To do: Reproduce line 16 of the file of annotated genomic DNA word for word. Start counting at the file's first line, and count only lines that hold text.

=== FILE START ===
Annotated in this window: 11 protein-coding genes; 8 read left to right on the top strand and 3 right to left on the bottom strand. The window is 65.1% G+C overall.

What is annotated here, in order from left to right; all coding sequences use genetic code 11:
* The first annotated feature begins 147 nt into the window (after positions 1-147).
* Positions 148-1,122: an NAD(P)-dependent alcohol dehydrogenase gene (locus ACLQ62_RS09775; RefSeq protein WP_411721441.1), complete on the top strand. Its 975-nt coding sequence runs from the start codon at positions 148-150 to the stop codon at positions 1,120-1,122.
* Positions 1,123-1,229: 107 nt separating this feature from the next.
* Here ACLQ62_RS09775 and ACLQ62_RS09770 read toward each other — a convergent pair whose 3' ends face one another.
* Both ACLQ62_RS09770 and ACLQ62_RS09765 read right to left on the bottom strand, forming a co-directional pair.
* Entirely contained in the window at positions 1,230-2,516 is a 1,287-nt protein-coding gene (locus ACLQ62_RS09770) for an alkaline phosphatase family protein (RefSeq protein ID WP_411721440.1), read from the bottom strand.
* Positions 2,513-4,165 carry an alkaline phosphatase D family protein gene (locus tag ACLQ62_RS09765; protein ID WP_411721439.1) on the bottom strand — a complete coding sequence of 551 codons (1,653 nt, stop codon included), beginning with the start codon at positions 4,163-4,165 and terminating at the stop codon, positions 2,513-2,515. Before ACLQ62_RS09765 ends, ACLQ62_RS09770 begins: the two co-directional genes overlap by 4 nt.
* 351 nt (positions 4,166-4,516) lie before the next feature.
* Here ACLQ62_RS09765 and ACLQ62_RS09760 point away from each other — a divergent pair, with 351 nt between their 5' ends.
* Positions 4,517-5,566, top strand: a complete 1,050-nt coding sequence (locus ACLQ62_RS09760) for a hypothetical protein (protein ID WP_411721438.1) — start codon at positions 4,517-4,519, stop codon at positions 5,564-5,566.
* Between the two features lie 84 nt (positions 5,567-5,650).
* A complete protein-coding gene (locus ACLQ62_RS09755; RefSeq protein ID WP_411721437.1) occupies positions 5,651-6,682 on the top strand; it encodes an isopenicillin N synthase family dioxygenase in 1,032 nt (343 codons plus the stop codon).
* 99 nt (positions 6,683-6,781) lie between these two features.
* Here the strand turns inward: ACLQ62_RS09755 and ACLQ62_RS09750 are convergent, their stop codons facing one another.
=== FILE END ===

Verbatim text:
* Here the strand turns inward: ACLQ62_RS09755 and ACLQ62_RS09750 are convergent, their stop codons facing one another.